Lars Voedisch, Founder and Managing Director of PRecious Communications was featured in Marketing Interactive’s ‘Analysis News’ section on November 7, 2019, in an article titled “No stain on Jewel Changi despite copying accusation, say industry players”.
The architectural marvel was put under scrutiny by the ever-controversial Qatar Airways CEO Akbar Al Baker. He claimed that the design was copied and implied that Jewel was just a glorified ‘shopping mall’. Surprisingly, the sentiment around the Jewel was still positive or neutral. Some even called Al Baker’s words a PR stunt for Qatar’s Hamad International Airport.
Here is Lars’ Comment as Featured in Marketing Magazine’s Article ‘No stain on Jewel Changi despite copying accusation, say industry players’
“Having this claim out there and circulated by credible media certainly raises eyebrows. But Jewel Changi has already “won” the race by being the first to the market, and speaking about its success to the press.”
“Changi Airport Group’s CEO statement is factual, and takes the ‘high road’. Not acknowledging the allegations made is a good approach.”
“By not providing any further attack surface for the Qatar side, CAG takes the wind out of the whole debate.”
Why are we talking about this?
The question of who copied who is not the important issue here. Jewel was inaugurated before the expansion of Hamad International Airport’s expansion was finished. Once that happened, the question of copying goes out of the window. In today’s fast-paced world, creativity without execution is like a car without fuel: it will never get you anywhere.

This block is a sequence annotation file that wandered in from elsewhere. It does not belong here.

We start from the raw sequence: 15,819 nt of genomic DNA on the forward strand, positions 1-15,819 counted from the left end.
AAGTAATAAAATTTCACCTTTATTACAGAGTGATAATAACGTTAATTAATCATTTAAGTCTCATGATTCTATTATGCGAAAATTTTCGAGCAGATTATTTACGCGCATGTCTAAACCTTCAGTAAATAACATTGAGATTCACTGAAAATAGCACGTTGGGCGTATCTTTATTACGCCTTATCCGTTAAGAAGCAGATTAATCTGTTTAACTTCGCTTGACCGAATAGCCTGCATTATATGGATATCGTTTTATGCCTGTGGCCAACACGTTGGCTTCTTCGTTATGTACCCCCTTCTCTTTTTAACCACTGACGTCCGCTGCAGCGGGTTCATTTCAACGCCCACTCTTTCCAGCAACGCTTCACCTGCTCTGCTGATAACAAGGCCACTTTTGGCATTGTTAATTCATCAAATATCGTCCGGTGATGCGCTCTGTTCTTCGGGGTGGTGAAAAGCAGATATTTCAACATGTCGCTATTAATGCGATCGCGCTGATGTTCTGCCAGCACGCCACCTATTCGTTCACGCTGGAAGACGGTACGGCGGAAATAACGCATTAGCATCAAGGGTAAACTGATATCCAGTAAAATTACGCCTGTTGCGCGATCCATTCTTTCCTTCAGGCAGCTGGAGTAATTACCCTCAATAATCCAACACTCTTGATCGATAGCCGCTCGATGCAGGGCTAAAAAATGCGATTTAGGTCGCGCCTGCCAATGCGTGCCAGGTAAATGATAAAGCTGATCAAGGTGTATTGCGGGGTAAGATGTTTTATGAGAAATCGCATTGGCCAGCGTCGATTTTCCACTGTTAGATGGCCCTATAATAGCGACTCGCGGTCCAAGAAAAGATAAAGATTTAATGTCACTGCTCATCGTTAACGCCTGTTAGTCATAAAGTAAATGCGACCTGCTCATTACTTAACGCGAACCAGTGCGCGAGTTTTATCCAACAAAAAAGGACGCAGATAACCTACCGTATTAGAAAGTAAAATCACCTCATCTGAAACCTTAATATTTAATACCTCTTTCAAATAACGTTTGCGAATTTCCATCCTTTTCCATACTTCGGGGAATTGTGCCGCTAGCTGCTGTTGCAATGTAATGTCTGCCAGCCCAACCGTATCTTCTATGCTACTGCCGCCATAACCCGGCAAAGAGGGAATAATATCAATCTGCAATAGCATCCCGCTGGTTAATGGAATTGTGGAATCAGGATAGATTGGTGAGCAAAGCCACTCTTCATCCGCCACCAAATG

The words of Akbar Al Baker might indeed be true, or it might be a PR stunt. If it was, in fact, a PR stunt, it completely backfired. Why? Because although such PR stunts can be successful, their success depends on two factors which may have been overlooked. Al Baker is notorious for being controversial. When that happens, claims such as this lose some credibility. This is a classic case of ‘The Boy Who Cried Wolf”. Another issue with this stunt was what he addressed. Similar iconic landmarks are common around the world. Hong Kong has a Times Square just like New York, but that does not make it less fascinating than the ‘original’. Whether a landmark was copied is hardly something people care about when they visit. Every landmark brings about its own experience.
PR is a delicate activity which requires utmost care. The response to such stunts should be carefully anticipated. It is pointless if you cannot get the right reaction to what you say, as personified by this situation.